Going Where No Cyclone Has Gone Before

Tropical cyclones or hurricanes threaten the lives of millions and cause billions of dollars in damage every year. To estimate flood risks at a particular location, scientists and engineers typically start by looking at the historical record of all previous storms there. From these records, they can statistically predict how likely a storm of a given size is (e.g., the biggest storm likely to occur there in 100 years).

There are two problems with this approach: (1) What if there isn’t much historical data in the records? This is often the case for Small Island Developing States (SIDS) and in the Global South. If you don’t have enough data points (particularly for rarer, more extreme events), your statistical estimates will be much more uncertain. (2) What if the historical record isn’t representative of the conditions we are likely to see in the present and future? This is also a big problem in light of climate change, which is expected to bring sea level rise and changes in storminess to coasts around the world.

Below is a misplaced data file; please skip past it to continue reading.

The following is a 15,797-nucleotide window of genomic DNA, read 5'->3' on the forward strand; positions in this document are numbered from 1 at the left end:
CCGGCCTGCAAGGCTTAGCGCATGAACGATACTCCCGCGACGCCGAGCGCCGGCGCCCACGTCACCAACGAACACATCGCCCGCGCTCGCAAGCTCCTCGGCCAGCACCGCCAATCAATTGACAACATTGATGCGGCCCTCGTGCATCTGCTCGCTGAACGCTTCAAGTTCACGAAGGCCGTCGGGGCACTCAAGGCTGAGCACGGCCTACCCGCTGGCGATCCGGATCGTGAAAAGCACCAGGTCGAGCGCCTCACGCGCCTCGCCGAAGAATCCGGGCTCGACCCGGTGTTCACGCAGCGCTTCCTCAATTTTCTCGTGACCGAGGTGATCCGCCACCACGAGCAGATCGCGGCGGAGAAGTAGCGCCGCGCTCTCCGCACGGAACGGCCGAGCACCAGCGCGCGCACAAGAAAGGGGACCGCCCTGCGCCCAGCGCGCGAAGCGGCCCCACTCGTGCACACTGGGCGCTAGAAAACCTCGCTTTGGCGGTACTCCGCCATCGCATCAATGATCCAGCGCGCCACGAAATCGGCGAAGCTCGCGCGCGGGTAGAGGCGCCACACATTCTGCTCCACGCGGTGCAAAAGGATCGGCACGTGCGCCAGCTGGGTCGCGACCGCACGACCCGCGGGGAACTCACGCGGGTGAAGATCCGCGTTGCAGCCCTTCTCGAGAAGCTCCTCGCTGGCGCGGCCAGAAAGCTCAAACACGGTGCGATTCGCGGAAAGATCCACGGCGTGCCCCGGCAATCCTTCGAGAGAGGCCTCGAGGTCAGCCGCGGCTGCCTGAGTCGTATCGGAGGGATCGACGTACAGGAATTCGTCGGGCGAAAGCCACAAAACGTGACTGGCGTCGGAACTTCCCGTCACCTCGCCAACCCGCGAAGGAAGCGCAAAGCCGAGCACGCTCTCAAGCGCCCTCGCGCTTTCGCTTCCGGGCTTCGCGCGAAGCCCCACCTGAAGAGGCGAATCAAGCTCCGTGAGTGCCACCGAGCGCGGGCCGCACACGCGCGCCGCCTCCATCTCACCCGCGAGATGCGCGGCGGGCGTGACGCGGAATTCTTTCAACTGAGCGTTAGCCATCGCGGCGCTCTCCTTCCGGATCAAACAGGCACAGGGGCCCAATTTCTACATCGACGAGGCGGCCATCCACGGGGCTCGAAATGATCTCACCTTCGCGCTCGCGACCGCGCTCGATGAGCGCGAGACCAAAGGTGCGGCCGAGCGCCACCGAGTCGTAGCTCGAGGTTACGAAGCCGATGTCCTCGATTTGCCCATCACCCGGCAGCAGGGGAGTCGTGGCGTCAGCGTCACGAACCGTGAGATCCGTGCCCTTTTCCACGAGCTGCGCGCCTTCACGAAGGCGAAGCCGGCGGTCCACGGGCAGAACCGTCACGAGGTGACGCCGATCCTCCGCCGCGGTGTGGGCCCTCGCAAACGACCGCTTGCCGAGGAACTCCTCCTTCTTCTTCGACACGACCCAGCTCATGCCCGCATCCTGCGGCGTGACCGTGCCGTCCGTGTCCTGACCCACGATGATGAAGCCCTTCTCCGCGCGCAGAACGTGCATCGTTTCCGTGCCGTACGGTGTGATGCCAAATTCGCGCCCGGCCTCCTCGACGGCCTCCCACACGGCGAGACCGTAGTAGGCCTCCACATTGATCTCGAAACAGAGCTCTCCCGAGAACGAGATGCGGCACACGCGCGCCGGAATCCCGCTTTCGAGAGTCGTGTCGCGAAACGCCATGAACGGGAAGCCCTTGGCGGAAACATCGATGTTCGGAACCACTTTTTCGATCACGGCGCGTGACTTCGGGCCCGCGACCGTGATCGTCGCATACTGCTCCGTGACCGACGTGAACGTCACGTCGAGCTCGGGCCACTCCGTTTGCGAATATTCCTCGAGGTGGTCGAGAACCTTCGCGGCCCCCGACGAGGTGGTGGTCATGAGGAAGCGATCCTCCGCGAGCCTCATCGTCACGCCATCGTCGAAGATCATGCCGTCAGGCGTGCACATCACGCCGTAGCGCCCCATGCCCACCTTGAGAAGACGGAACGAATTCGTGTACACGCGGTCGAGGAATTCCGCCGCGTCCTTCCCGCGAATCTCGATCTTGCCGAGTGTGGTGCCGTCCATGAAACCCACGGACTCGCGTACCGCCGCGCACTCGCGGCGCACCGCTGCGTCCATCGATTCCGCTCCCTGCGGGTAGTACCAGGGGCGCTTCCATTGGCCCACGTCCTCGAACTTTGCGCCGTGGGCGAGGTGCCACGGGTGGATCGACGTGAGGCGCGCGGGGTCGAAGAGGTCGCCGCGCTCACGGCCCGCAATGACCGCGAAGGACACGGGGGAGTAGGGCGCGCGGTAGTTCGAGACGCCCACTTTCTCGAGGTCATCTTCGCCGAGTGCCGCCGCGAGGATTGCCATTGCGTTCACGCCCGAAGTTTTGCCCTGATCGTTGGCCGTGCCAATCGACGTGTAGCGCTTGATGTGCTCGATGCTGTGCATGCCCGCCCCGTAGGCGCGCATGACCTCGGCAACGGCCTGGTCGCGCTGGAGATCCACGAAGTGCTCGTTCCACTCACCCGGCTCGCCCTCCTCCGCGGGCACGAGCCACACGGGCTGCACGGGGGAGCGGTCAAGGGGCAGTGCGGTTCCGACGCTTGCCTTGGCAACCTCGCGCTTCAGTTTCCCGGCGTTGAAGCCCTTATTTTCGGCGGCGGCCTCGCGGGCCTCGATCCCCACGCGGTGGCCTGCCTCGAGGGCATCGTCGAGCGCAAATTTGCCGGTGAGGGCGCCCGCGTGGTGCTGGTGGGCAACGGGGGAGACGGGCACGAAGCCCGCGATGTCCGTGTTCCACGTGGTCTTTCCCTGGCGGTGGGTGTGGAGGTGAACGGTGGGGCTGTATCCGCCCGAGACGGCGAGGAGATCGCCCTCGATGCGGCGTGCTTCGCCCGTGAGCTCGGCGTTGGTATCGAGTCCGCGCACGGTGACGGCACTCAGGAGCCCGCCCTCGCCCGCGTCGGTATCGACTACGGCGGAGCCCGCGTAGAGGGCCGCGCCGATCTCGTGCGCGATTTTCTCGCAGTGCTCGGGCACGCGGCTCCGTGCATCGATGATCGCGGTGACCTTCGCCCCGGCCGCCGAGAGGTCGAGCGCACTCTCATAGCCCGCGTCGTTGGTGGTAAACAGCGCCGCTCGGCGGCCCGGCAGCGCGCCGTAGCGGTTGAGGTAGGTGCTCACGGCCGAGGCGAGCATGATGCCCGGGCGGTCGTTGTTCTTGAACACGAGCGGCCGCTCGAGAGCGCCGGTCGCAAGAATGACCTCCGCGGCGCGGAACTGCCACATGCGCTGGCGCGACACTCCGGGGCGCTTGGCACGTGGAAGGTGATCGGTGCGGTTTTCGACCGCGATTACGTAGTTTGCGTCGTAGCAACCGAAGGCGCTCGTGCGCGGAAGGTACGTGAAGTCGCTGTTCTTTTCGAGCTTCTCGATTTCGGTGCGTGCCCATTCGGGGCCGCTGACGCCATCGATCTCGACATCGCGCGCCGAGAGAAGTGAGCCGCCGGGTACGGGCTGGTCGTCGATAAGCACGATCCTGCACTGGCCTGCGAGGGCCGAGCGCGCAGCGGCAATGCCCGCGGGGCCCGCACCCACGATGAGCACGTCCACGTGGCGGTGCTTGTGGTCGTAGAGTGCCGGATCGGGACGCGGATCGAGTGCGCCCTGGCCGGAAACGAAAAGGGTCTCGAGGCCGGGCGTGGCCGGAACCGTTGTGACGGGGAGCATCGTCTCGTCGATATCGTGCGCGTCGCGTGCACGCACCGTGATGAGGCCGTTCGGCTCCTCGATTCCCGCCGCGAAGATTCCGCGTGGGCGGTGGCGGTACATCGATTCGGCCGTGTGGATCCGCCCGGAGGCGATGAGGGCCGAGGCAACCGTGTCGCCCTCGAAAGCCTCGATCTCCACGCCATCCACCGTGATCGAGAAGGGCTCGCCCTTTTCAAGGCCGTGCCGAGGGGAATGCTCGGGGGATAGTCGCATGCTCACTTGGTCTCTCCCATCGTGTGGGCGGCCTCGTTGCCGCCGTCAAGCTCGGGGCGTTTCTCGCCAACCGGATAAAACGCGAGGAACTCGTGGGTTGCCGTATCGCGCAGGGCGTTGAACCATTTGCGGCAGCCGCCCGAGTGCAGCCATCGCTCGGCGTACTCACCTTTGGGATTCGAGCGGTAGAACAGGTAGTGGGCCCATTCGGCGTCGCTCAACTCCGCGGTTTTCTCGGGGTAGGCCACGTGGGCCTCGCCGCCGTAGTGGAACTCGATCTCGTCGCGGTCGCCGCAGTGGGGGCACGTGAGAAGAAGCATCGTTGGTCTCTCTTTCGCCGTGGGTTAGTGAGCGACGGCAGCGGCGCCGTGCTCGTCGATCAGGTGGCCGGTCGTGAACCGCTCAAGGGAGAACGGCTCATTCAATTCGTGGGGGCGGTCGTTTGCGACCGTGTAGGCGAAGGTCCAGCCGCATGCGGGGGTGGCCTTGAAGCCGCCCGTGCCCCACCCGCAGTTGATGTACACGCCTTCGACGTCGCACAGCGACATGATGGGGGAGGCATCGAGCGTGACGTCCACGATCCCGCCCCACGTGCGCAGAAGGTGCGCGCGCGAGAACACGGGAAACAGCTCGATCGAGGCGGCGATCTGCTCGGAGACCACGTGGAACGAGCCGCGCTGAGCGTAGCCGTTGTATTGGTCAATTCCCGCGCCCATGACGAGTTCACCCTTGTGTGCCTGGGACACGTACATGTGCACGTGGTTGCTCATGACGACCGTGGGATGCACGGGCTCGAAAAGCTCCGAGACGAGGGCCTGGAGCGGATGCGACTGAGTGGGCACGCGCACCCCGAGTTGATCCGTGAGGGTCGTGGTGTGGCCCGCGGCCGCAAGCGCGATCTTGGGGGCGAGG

To address these challenges, our team led by Tije Bakker came up with a new approach to estimating tropical cyclone-induced hazards like wind, waves, and storm surge in areas with limited historical data. Our findings are now published open-access in Coastal Engineering here!

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